The Sleep And Thyroid Connection

Finding it hard to sleep at night? Your thyroid gland could be the culprit.

One of the most common underlying dysfunctions of the clients I work with is thyroid and on the extreme end – hypothyroidism.

Many know the basics of thyroid (i.e.: “if I have cold hands and cold feet it must be my thyroid”), but often don’t know it’s connection to “thyroid insomnia”.

How Thyroid Effects Your Sleep

Thyroid affects your sleep in several ways. At its core, your thyroid gland controls the metabolic function of nearly all of our body’s cells, because when there is an imbalance and it’s not working at 100% – it can directly affect the systems in our body that keep you up at night (or not fall asleep).

One of the biggest is hormones. Here are some of the most common I see:

Cortisol: Released by the adrenal glands and linked with the thyroid, an imbalance in thyroid can cause an imbalance in the adrenals glands and cortisol levels. Cortisol (highest in the morning) tells our body to be awake and alert, but if thyroid hormones aren’t in balance, the adrenal glands can produce too much cortisol – making it hard to fall asleep (think of that wired but tired feeling). It can also cause higher levels of cortisol in the middle of our sleep cycle and cause us to wake up, impacting how we feel the next day.

Testosterone: A low functioning thyroid or hypothyroidism can lower testosterone which reduces sleep quality. When sleep quality is low, testosterone is low, thus leading to decreased muscle, fatigue, and lethargy.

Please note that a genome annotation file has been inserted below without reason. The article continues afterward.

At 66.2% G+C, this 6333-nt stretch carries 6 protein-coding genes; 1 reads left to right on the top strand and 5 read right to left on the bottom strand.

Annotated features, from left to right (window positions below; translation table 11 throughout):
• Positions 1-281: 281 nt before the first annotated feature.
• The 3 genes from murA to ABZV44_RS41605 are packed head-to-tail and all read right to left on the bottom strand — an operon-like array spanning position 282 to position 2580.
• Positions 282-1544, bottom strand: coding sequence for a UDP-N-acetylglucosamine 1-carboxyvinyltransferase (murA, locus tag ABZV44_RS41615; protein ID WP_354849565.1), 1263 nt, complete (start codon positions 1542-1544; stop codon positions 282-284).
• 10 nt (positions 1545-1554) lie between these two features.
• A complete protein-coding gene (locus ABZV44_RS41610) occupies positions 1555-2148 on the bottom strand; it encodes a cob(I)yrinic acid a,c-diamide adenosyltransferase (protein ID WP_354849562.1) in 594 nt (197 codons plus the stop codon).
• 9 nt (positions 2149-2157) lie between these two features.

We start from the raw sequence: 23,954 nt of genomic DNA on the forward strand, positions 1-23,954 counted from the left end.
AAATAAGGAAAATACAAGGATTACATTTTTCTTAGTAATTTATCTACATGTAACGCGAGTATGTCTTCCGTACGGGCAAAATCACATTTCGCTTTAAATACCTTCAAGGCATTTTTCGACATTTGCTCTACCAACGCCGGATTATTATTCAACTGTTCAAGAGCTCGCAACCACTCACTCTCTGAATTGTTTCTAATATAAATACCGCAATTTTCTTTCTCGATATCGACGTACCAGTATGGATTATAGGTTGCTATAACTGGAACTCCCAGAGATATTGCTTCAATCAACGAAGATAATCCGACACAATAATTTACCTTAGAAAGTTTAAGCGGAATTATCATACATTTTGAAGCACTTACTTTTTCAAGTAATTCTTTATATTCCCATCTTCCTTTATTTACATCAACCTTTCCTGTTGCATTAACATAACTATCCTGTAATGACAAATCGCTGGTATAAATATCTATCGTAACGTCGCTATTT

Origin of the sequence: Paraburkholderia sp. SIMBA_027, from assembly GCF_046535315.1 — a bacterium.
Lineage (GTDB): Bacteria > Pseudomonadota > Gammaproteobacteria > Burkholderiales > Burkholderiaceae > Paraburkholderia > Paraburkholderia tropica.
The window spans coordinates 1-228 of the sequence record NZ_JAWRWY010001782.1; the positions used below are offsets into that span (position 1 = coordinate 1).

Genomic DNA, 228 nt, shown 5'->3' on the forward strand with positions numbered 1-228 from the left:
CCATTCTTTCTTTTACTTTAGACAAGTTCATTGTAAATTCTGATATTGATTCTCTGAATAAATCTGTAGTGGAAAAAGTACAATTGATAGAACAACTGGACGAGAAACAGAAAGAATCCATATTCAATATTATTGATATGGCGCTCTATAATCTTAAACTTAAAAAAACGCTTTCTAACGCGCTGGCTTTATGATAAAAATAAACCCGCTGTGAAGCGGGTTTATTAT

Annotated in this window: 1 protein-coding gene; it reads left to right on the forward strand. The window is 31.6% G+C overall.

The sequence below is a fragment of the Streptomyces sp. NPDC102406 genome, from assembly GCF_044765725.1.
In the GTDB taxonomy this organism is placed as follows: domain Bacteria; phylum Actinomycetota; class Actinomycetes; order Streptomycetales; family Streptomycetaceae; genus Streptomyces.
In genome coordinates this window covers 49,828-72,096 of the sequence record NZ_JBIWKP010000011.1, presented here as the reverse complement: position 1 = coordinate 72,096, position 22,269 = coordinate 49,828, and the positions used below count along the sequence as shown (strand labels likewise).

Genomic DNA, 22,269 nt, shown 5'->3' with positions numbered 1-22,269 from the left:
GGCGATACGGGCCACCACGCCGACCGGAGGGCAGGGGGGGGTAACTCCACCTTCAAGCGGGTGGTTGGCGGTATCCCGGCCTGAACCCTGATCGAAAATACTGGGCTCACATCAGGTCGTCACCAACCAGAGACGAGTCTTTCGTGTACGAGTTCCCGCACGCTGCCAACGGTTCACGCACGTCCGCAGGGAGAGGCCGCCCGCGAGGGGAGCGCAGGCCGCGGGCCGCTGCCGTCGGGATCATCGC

Estrogen & progesterone: Estrogen levels (aiding falling asleep and staying asleep) can drop with hypothyroidism, causing hot flashes and waking up in the middle of the night. When progesterone levels fall, anxiety and sleep apnea can begin to occur.

How Do I Know If It’s My Thyroid?

The best way to know for sure is to TEST (specifically advanced testing – something I do with all my clients), but assessing your symptoms can be a good way to start guiding you where to look.

For many people, a sub-optimal functioning thyroid usually happens from:

  • Miscommunication between the thyroid, hypothalamus, and pituitary gland
  • Your body not converting T4 into T3 properly
  • T3 not properly being absorbed or reaching its final destination
  • Possible structural issues

[Show thyroid factors that affect it]

When you go to your conventional medical doctor and want to screen for potential thyroid issues, often they will order a blood test looking at TSH alone without looking at the full picture. If your TSH (or related thyroid hormones) come back low enough to be classified as hypothyroidism, normally the doctor will prescribe you a synthetic thyroid hormone (Synthroid, Levo-T, etc.) which you’ll need to take for the rest of your life.

But what about all the other systems and processes in your body that could be contributing to thyroid dysfunction? There’s so much to look at and things that could be improved upon, yet there’s no attempt to look at these underlying factors – just take a medication on the symptom level.

Doctors are amazing – they save lives and provide quality of life to millions of people around the world every day. It’s just the paradigm they are coming from with it is outdated. If all they are given is a hammer, everything is going to look like a nail.

However the solution is a little more complex, requiring us to see the FULL picture of why our thyroid isn’t functioning as well as it could be. When we address the problem from THIS place, people can start seeing changes and results a lot faster.

Finding Answers

If you suspect thyroid issues to blame for your sleep and low energy levels, I invite you to schedule a time to talk with me directly HERE for a complimentary consultation (no obligation).

Together, we’ll narrow down what might be going on “under the hood” of your biology and get closer to its root cause head-on.

(Disclaimer: This content is for informational and educational purposes only, and does not substitute for medical advice)

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